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Widening the corporate playing field

For financial professionals only

Gender diversity has never been a hotter topic, with many industry studies crediting female board representation with increased profitability. As part of our #AdviseHer campaign, we look at the ways investors can encourage that diversity elsewhere.

1. Gender diversity gives companies a head start

There is increasing evidence that gender diversity enhances corporate performance. A 2019 study by S&P found that for female appointments, the share price outperformed by 20% on average during the first two years versus if the new CEO were a man1. And for new CFOs, female appointments saw share prices outperform by 8% and profitability outperform by 6% compared to companies appointing male CFOs. Credit Suisse found similar results: companies with at least 20% female management outperformed the average company, and outperformance was greater where women were at least 30% of management2. McKinsey recently found that the least gender diverse companies were 19% more likely to underperform in terms of profitability, while the most gender diverse companies were 25% more likely to outperform3.

These studies all show a correlation between representation of senior women and company performance, even if it isn’t clear why. It seems likely that the positive impacts of women in senior management aren’t purely down to the actions of the individual. Rather, companies who appoint women to senior management may have a more open mindset, be more collaborative as a team, and adapt to change rather than keeping with the status quo. All of these attributes are positive for corporate decision-making, innovation and productivity.

2. Progress has been made, but there’s room for improvement

In the UK, the 30 percent club was founded by Dame Helena Morrisey in 2010 with a global mission to reach at least 30% representation of women on all boards and C-suites globally. Back in 2010, only 12% of FTSE 100 directors were women, and it’s encouraging that the 30% target was reached in October 2019.

However, there’s still more to do. While 80 of the FTSE 100 have achieved at least a third of their boards being women, 20 have not4 and there are two companies in the FTSE 350 with all-male boards. Women remain woefully underrepresented at the highest level: there are currently only six female CEOs in the FTSE 100 and eight in the FTSE 250. For true gender diversity, there needs to be more women leading companies.

Similar trends are observed overseas: the largest 200 global companies had 21% female directors in 20185. Europe has led the way at 32%, with 25% for the Americas and only 7% for Asia.  Disappointingly, 39 (20%) of the companies had no female directors at all, 20 of which were listed in China.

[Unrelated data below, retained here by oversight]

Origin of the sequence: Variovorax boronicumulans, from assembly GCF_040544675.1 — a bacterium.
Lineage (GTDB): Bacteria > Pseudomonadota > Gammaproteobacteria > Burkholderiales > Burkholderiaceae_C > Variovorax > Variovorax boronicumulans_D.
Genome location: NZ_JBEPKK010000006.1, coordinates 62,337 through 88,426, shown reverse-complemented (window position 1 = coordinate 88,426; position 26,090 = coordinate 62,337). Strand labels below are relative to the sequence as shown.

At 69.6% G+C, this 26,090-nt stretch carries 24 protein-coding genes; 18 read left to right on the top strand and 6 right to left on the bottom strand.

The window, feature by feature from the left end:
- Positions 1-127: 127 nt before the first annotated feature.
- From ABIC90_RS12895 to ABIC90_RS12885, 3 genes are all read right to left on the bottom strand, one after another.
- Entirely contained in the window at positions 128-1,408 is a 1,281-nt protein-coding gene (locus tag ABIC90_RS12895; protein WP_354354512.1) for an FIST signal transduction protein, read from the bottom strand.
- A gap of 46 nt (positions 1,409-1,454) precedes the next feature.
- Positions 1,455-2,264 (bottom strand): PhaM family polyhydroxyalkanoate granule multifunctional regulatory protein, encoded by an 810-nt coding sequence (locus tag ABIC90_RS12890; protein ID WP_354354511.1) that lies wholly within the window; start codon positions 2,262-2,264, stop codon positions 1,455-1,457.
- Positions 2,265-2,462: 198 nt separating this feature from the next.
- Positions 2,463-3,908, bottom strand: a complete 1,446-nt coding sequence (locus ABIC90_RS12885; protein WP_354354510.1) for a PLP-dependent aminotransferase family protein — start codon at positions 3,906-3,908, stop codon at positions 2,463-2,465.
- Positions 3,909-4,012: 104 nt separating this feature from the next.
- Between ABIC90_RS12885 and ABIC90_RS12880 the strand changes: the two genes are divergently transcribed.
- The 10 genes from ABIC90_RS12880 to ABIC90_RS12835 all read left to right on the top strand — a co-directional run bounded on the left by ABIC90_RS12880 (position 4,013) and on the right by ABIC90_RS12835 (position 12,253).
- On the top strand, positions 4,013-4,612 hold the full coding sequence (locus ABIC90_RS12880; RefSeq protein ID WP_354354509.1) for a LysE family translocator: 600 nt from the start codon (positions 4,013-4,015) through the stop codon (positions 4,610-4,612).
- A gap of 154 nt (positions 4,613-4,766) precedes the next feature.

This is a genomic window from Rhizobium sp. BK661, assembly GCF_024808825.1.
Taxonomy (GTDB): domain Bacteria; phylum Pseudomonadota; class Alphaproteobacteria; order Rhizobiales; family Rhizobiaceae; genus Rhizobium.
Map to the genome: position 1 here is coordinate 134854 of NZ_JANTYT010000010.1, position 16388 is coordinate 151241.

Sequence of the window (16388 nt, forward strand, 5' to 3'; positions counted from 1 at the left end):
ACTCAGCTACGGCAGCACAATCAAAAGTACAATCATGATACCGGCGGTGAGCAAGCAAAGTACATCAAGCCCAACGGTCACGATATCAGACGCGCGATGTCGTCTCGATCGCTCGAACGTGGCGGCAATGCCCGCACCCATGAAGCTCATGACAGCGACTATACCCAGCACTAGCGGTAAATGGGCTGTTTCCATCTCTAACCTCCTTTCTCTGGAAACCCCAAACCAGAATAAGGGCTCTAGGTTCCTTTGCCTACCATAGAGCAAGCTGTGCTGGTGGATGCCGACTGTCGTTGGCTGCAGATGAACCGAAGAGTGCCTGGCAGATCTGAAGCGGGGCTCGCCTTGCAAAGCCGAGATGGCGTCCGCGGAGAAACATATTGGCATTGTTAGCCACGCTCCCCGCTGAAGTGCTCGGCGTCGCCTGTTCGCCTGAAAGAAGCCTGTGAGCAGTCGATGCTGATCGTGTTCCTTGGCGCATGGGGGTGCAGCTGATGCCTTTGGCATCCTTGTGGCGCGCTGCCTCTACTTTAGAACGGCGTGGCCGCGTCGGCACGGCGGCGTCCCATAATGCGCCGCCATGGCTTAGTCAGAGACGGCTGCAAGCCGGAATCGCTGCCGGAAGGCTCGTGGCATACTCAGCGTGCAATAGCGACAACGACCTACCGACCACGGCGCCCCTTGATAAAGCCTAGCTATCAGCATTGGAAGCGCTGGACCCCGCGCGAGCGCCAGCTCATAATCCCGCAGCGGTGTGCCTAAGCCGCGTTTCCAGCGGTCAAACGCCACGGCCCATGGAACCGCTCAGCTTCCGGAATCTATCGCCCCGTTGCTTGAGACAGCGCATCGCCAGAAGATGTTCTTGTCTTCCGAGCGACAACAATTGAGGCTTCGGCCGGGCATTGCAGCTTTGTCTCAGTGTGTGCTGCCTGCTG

3. Encouraging companies to up their game

There’s increasing awareness and evidence for the value that gender diversity brings to companies. The first step is representation of women and men – throughout the business and at CEO level. And this doesn’t stop at gender – companies also need to attract diverse talent across ethnicity, disability, sexual orientation and socioeconomic background. The next step is fully including and engaging all employees. Executive accountability is necessary to ensure equality in career progression opportunities and pay.

We believe in the value of diversity and we discuss this with fund managers as part of our due diligence process. We recognise that this is a journey and many fund managers are currently biased towards white, middle class males. However, we expect a thoughtful consideration of diversity, and steps for how the firm is improving their policies to hire and retain more diverse colleagues.

Investors who want to see more about diversity in their portfolio and encourage positive behaviours could ask their fund managers these 3 questions:

  1. How diverse is the investment team, and how do they ensure the best talent is being hired?
  2. How is diversity considered for the companies held in the fund?
  3. Does the manager have examples where they have successfully promoted diversity either in their own firm or for an investee company? For example, gender pay gap reporting, flexible working policies, or linking executive compensation to diversity and inclusion metrics.

References

  1. When Women Lead, Firms Win, October 2019, spglobal.com
  2. Credit Suisse Gender 3000 report, October 2019,  credit-suisse.com
  3. Diversity wins: how inclusion matters, May 2020, mckinsey.com
  4. Hampton-Alexander Review, February 2020, ftsewomenleaders.com
  5. 2018 CWDI Report: Women Board Directors of Fortune Global 200 Companies, 2018, globewomen.org

Photo by Pratikxox from Pexels



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